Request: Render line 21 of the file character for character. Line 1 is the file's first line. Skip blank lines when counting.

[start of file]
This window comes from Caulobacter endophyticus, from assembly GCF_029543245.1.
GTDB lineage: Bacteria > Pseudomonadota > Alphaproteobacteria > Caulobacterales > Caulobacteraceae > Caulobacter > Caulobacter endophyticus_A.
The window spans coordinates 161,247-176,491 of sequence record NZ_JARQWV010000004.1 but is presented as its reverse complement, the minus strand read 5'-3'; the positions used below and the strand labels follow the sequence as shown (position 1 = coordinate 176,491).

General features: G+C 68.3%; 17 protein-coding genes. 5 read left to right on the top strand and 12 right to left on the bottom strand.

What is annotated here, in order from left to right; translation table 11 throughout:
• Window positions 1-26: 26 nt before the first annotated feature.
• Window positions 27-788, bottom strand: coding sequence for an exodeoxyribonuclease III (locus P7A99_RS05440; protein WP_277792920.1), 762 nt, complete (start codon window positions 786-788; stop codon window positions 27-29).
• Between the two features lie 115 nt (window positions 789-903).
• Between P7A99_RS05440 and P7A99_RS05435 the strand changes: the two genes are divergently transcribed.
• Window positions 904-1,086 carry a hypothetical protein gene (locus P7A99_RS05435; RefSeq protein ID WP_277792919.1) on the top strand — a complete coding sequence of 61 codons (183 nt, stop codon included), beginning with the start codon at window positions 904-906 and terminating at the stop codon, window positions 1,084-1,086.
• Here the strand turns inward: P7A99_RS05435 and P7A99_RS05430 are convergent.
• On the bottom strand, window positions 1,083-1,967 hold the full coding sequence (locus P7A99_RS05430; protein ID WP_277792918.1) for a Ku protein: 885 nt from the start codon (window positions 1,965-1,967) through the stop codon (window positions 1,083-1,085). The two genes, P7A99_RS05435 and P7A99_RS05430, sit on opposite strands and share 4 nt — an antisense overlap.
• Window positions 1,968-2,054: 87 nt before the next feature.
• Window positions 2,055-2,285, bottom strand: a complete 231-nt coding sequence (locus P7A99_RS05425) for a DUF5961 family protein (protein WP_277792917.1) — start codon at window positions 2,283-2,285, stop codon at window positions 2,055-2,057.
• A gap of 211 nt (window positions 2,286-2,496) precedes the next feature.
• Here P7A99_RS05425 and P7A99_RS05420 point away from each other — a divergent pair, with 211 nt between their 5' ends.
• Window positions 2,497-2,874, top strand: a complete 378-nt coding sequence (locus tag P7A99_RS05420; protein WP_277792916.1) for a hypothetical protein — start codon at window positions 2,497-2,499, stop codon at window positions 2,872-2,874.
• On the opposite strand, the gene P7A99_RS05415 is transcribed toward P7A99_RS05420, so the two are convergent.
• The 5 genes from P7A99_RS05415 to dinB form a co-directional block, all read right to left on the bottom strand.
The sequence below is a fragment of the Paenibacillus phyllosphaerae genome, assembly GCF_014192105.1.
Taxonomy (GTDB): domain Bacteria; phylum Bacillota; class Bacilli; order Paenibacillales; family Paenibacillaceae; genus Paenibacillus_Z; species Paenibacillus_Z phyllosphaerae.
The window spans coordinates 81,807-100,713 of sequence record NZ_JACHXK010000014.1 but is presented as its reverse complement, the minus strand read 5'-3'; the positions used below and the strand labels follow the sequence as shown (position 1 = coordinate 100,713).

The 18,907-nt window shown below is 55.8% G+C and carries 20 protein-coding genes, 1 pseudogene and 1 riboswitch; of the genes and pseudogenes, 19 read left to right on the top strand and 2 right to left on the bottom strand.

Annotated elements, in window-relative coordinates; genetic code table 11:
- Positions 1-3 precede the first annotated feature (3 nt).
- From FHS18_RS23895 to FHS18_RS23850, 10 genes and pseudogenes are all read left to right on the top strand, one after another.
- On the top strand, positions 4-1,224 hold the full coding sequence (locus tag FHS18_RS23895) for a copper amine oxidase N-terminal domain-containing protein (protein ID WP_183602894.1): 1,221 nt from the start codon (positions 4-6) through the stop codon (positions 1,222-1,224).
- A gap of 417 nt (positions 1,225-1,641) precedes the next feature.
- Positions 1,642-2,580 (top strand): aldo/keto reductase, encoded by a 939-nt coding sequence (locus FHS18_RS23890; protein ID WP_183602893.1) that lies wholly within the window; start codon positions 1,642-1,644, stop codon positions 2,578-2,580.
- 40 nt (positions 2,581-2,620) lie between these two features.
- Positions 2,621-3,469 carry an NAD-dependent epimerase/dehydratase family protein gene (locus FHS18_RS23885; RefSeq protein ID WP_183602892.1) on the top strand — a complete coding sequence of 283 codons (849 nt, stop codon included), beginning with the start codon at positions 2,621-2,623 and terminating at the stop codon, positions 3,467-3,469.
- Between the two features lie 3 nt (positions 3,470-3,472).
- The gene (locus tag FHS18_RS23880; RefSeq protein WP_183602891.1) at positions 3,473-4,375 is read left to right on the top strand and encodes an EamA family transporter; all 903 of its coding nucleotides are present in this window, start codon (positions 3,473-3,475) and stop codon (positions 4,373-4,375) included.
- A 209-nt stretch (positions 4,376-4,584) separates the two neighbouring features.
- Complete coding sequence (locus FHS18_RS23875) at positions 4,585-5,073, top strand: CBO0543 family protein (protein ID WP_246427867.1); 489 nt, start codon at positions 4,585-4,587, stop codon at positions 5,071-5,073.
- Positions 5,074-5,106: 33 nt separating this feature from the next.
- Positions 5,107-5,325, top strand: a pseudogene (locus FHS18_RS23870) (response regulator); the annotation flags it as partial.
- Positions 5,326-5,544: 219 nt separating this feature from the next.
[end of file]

Taxonomy (GTDB): domain Bacteria; phylum Bacillota; class Bacilli; order Paenibacillales; family Paenibacillaceae; genus Paenibacillus_Z; species Paenibacillus_Z phyllosphaerae.